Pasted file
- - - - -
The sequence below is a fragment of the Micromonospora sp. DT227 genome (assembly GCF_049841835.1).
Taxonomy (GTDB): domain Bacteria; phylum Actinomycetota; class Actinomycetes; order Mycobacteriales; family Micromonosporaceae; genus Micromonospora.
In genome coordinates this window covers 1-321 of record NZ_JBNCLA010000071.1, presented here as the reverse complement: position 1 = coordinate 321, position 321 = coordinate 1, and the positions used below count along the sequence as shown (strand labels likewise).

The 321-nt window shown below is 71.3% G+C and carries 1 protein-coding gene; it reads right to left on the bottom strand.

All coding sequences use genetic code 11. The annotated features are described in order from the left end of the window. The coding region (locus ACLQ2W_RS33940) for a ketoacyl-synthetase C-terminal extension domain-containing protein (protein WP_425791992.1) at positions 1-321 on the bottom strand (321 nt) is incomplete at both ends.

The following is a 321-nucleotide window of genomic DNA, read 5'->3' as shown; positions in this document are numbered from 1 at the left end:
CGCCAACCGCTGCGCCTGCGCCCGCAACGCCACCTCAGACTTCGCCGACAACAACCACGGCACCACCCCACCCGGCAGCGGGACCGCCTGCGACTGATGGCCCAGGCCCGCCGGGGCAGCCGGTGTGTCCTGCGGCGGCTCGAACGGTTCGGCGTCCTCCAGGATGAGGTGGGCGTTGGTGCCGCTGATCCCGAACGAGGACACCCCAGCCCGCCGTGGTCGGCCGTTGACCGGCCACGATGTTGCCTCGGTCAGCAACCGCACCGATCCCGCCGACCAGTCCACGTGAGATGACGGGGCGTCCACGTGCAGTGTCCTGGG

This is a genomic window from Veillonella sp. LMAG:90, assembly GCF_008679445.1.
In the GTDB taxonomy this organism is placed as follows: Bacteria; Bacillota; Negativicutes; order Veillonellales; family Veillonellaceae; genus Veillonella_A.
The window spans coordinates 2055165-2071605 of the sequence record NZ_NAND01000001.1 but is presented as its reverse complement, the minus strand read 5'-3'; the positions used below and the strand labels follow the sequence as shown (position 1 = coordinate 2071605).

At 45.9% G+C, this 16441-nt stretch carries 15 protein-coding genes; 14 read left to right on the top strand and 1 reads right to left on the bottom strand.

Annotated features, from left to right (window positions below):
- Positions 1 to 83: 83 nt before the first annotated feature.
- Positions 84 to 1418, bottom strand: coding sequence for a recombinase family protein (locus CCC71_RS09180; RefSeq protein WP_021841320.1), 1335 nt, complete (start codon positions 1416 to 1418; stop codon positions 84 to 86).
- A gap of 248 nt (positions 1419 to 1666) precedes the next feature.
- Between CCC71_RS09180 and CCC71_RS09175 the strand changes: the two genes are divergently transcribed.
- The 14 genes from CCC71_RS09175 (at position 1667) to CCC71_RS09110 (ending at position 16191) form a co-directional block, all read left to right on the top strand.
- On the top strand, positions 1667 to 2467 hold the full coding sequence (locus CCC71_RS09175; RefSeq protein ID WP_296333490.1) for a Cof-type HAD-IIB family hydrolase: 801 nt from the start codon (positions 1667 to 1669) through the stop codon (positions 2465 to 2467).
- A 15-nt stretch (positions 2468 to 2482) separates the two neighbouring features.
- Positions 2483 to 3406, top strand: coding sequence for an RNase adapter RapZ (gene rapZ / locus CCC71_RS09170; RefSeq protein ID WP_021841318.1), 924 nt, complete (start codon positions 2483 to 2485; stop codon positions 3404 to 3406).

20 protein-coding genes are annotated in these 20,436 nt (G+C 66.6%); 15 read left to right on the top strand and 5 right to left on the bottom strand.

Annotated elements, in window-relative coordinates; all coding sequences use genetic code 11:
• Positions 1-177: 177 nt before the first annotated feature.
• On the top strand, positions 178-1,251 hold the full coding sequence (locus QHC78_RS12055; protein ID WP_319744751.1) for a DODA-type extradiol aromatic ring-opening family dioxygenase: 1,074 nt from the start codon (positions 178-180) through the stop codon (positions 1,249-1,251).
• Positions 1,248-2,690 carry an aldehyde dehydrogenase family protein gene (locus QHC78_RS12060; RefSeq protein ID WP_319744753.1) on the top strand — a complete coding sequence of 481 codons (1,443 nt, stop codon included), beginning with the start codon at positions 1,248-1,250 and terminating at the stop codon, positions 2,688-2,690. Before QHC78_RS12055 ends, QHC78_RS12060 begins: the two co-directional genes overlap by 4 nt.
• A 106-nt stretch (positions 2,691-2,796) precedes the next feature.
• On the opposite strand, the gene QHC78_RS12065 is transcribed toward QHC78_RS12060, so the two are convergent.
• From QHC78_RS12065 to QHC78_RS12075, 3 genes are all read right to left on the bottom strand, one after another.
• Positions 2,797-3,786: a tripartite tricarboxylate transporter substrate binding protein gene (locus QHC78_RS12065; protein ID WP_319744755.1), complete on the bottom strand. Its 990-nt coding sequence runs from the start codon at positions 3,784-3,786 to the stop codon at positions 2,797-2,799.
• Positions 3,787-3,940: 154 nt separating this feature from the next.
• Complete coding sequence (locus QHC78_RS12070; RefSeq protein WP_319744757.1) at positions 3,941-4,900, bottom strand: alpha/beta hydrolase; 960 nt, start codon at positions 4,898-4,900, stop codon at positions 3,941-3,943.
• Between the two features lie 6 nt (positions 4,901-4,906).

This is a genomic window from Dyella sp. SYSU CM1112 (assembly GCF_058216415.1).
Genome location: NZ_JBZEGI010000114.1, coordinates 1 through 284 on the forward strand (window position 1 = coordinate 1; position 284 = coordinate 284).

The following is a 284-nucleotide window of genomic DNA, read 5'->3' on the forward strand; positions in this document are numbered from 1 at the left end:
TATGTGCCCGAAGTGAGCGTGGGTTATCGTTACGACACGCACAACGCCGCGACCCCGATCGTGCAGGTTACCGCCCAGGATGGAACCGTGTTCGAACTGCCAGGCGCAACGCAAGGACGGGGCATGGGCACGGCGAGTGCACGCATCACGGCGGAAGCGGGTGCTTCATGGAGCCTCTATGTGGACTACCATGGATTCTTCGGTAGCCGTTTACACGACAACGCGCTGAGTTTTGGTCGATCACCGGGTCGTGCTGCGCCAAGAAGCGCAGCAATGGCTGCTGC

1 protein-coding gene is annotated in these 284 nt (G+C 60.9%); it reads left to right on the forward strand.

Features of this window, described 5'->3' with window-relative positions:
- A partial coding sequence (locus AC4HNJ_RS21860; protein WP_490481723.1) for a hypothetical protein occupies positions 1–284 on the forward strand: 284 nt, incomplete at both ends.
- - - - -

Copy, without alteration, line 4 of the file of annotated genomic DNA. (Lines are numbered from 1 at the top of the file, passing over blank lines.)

The 321-nt window shown below is 71.3% G+C and carries 1 protein-coding gene; it reads right to left on the bottom strand.